I think that the whole field of codes, ciphers, secret messages, chronograms, alphabetic substitutions, alphanumerics etc, absolutely fascinated him and he was an inveterate showman, performer and egotist. Perhaps he looked forward to explaining to his future rapt audience how he cleverly hid all the information needed to build his machine, under the very eyes of those who sought out his secret.
Friday 6 May 2022
Bear with me in what follows it has a point to it. Empiricism seems to comes second to the current paradigm. It shouldn’t do but that’s the way it usually ends up. Empiricism is the belief that all knowledge is based on real experience derived from observation or experimentation rather than theory. This thinking was stimulated by the rise of experimental science, which developed in the 17th and 18th centuries. But as time passed and presumptions flowed from the original experience, unsupported assumptions occasionally diverted from the observed facts and errors swayed the latest beliefs.
I was reading an article on a website dedicated to the history of archaeology, and I was interested to note that during the 19th and 20th century there were numerous finds of early man-made tools. The archaeologists involved included both professional and amateur scientists. They published literally hundreds of papers in all the most respected archaeological journals of their time and they are still available. These finds number in the thousands. The articles were peer reviewed and the dating of the finds were, in the majority accepted. But guess what? At some point in the last century a huge number of those finds were either described as fraudulent or mistaken.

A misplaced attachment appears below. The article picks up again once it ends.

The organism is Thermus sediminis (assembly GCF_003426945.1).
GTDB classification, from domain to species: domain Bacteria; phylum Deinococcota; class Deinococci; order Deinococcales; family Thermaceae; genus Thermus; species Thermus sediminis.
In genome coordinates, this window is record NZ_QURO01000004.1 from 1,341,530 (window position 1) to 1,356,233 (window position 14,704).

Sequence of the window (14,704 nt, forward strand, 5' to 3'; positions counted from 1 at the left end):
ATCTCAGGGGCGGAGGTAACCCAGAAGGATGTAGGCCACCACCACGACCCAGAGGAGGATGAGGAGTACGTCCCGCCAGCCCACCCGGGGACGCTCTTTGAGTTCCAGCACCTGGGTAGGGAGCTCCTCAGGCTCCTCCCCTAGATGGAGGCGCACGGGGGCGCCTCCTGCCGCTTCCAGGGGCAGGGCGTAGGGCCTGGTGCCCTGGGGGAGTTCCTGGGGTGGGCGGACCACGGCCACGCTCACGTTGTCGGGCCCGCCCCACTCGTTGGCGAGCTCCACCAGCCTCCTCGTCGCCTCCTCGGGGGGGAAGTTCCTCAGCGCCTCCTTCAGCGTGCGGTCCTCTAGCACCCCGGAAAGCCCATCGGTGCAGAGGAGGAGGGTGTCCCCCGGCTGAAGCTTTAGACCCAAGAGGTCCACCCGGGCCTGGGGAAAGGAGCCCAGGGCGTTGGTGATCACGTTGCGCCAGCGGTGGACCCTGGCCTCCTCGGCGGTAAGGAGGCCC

The reason for this volt-face was that in almost every case that was rejected, the date assigned to the substratum in which the tools were found along with the remains of apparently modern human bones, was said to be too early for them to have been genuine man-made tools - therefore their findings have been dismissed. This did not fit in with the paradigm accepted throughout the world of archaeology that modern man could not have existed so long ago therefore the finds were fake or mistaken.
The article was written by a highly respected and knowledgeable expert on prehistoric man-made tools and, using the latest scientific methods to re-examine a number of these tools which lie in dusty cupboards in many museums around the world, he declared the finds genuine and argued that the current paradigm was wrong and modern humans had existed many thousands of years longer than the current archaeological system allows.
The reason I have mentioned this, reminds me of our own case. The archaeologists rejected those early findings because they didn’t agree with what they had been taught. Modern science rejects our finding because doesn’t fit in with what we have been taught. We believe that the evidence that Johann Bessler’s perpetual motion was genuine and there is excellent evidence in the form of direct observation supporting this conclusion, but this evidence was dismissed because it didn’t fit within the current belief both then and now.
On 6th June, 1712, in Germany, Johann Bessler (also known by his pseudonym, Orffyreus) announced that after many years of failure, he had...
For the last twenty-five years I have been publicly maintaining that Johann Bessler really did invent what used to be known as a Perpetual M...
I decided that when I was 78, I would begin to share what information I have acquired over the years, that I haven’t published before. So t...
1) As planned I’m sharing information both here and on the Besslerwheel.com forum Besslerwheel forum . So here is the first part. All of t...